Would getting a new scanner be better?

Yes. Based on what you said about the inconsistent illumination, and also the 1200dpi max resolution of the scanner, you can surely get better hardware without spending a ton. Just looking quickly at what Amazon offers, I see the Epson Perfection V550 has 6400dpi optical resolution, ability to scan negatives (I know that's not a priority for your collection), and software that'll help you restore faded colors, with a price around $160. If you want to spend less, there's a Canon CanoScan LIDE 400 with 4800dpi optical resolution and fewer features for around $90, and that'd still be a big improvement over what you've got. I don't mean to recommend these specifically -- just to give a sense of what's available at very reasonable prices. You can of course also spend more and get more.

Would a more expensive scanner be better than a cheap one or are they mostly the same in this regard?

See above. You can get a much better scanner than you currently have without spending a lot, but you can also get incrementally better hardware at higher prices. Does the difference in image quality and/or features between the $800 Epson V800 and the $1000 V850 justify a price difference that would more than pay for the V500, which has the same optical resolution as either of them? You have to read the specs, read the reviews, maybe visit a dealer, and ultimately decide for yourself. It's clearly worthwhile to somebody, else the V850 wouldn't survive in the market, but you very well might not be the target audience.

Should I be worried about color-calibrating my scanner?

Maybe. Are you going to print these photos? Do you want the prints to closely match the photos in their current state? Are you going to display the photos on several screens?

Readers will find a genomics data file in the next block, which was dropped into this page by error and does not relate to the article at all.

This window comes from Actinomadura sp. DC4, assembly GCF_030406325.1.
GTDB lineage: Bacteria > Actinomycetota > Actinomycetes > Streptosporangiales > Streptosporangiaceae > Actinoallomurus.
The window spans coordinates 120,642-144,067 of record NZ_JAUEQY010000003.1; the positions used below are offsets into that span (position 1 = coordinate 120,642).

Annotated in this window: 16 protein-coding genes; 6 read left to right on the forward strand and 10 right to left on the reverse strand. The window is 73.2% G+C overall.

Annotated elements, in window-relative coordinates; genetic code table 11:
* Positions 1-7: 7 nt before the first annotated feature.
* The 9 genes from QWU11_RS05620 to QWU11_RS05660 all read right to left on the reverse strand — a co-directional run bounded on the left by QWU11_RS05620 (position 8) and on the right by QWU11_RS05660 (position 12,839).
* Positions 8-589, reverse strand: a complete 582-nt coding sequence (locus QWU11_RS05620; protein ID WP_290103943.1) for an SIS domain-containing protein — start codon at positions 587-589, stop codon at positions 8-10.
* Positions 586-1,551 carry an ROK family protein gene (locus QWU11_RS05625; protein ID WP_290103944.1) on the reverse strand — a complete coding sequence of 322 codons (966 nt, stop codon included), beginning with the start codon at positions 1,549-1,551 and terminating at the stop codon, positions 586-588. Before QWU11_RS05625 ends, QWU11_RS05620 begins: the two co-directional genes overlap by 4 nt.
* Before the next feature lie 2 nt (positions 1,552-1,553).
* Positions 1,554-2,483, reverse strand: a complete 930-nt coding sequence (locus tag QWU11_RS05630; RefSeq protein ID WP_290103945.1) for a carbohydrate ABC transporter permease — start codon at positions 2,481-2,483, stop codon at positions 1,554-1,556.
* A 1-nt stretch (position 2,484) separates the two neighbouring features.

Color calibration of the scanner won't make a whole lot of difference if you don't also calibrate your monitor(s) and printer(s). Since your old photos have probably faded and will need some sort of color adjustment, you could argue that it's much more important to calibrate your monitor(s) and printer(s). Even if the scanner shifts the colors this way or that, you can fix it after scanning and then know what you'll get when you print. On the other hand, if you're going to go to the trouble of learning about color calibration and then calibrating your monitor and printer, it probably makes sense to calibrate your scanner too, so that the images you scan will look like the originals right off the bat.

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    Generally agree. However, the resolution available in prints isn't anywhere near 4800 or 6400 dpi, so there's limited usefulness in getting the most advanced scanner possible. – xiota May 1 at 2:58
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    @xiota That's an important point -- the high resolution is really there for scanning film, not prints. As I said, I'm not recommending any specific model, just giving a quick look at what's available. Even so, I'd bet that a new 2400dpi scanner will produce a better 600dpi photo scan than an old 1200dpi all-in-one printer-scanner-copier-fax. – Caleb May 1 at 3:38
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I can not recommend any scanner. It has been some time since I use one.